His whip has not slammed for fifteen years on cinema screens. Attention, Indy, his eternal bumpy Stetson, his foolproof phlegm, his inimitable smile and his scar on his chin are back. Before discovering the fifth part of the adventures of Indiana Jones, premiered at the Cannes Film Festival on May 18, and whose theatrical release is scheduled for June 28, M6 has put the small dishes in the big ones!
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The channel reprograms the mythical quadrilogy, forty-two years after the release of the first part, all accompanied by a new documentary, which goes back behind the scenes of the creation of a saga that has become an essential reference of the seventh art. If Indiana Jones and the Dial of Destiny, was directed by James Mangold (Copland, Logan, LeMans66), the first four films of the series are the work of Steven Spielberg. For the anecdote, in this fifth part, Harrison Ford has been digitally rejuvenated for a flashback thanks to artificial intelligence and old sequences of the actor, some of which are unpublished rushes of Lucasfilm productions.
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This is the last time that Ford, dashing octogenarian, puts on the costume of the famous adventurer. It seems, however, that his charisma has remained intact. Produced and directed by the duo George Lucas and Steven Spielberg, the saga of the famous adventurer-archaeologist has garnered nearly $ 3.5 billion in revenue worldwide since its creation. Released in 1981, the first film, Raidersof the Lost Ark, was awarded five Oscars.
Tribute to Tintin
According to legend, the idea for the film was born on a sandy beach in Hawaii, the summer of the release of Star Wars. At the time, Steven Spielberg, who dreams of directing a James Bond, has just been refused by British producer Cubby Broccoli. Reason: Spielberg is not English! The director of E. T., depressed. then joins George Lucas in the sun. It is a ritual between their two families. Faced with his friend's displeasure, George then has an idea: "I have better than James Bond: Raiders of the Lost Ark." This is how the adventurer-archaeologist Indiana Jones was born, who can be placed in the category dear to Jules Verne: that of "scholars". When the first film was released, Harrison Ford was already famous thanks to the character of Han Solo from Star Wars. But Indiana Jones allows him to become a global hero.
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This was followed by Indiana Jones and the Temple of Doom in 1984, Indiana Jones and the Last Crusade in 1989 (where we learn that Indy's father is none other than... James Bond, aka the eternal Sean Connery), not to mention Indiana Jones and the Kingdom of the Crystal Skull, released in 2008, where Indy has a lot to do with the Russians and the mythical Area 51.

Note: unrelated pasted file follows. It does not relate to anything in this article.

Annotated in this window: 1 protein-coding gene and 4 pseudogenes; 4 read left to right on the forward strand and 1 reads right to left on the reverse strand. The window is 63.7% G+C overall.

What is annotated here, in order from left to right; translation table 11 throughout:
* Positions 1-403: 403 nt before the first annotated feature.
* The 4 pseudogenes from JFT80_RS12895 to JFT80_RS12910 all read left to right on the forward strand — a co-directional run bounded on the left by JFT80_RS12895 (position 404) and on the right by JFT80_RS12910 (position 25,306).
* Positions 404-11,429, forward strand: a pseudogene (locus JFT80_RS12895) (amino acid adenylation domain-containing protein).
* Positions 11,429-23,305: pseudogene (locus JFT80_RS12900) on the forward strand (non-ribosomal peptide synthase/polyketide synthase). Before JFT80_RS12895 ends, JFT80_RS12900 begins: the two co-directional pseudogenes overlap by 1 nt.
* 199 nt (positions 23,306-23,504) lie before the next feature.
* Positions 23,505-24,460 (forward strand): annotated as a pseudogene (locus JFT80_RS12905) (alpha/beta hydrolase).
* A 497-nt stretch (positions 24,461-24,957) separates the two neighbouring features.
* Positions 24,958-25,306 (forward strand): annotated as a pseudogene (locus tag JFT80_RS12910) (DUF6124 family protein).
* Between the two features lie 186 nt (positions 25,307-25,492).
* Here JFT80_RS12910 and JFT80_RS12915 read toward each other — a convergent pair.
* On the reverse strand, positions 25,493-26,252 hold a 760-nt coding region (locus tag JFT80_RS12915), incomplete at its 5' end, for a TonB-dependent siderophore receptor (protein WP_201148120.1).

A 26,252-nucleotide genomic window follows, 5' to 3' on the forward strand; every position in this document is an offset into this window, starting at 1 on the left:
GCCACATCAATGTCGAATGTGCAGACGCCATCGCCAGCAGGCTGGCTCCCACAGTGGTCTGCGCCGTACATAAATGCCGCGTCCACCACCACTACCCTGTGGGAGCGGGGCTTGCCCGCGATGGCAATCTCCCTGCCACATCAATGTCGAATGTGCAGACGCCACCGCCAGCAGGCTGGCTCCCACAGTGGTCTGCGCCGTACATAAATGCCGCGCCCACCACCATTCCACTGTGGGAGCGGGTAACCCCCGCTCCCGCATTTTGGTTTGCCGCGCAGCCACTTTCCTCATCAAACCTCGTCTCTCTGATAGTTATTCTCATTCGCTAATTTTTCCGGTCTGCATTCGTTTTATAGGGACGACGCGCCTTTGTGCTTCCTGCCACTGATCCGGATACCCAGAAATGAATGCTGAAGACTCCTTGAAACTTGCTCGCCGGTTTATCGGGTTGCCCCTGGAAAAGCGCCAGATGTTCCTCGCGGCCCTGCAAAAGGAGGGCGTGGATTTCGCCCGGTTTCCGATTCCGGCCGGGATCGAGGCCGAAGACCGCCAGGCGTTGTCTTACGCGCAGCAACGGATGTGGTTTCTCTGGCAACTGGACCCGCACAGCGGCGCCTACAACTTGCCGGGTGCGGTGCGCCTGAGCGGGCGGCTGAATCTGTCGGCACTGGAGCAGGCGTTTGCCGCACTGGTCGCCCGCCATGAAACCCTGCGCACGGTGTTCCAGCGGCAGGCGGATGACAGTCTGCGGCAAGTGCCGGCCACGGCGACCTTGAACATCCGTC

With the character of Indiana Jones, Spielberg and Lucas have fun merging two mythical heroes who marked their childhood: Tintin and James Bond. Thus, the man with the whip carries within him a DNA with double helix. In addition to the reference to the "serials" of his childhood, coupled with a dive into the world of fantastic archaeology, the Indiana Jones series brilliantly imposes this incomparable mix between James Bond, Tintin and the explorers of the 1940s. Between the little Chinese Half-Moon evoking Chiang and the truculent Sean Connery as Indiana's father, but more surely evoking Captain Haddock, Spielberg's saga pays more than ever a vibrant tribute to the famous reporter of the Petit Vingtième.
Except for the dazzling opening scene with the giant cannonball, one of the highlights of Raiders of the Lost Ark remains Indiana Jones' pursuit of the truck. Not only because we learn that it is not advisable to cling to the Mercedes acronym (which folds for nothing), but especially because we risk going under the chassis.
This pure action sequence that lasts nearly eight minutes, where Indiana Jones slips under the Nazi van, carrying the Ark of the Covenant, launched at full speed, remains an incredible feat today. It is above all a nod to one of the most famous stunts of American cinema, the one performed in the western TheFantastic Ride, signed John Ford, released in 1939, with John Wayne. By offering him an update worthy of the legend, Spielberg brings this piece of bravery into the firmament of the cult moments of the seventh art.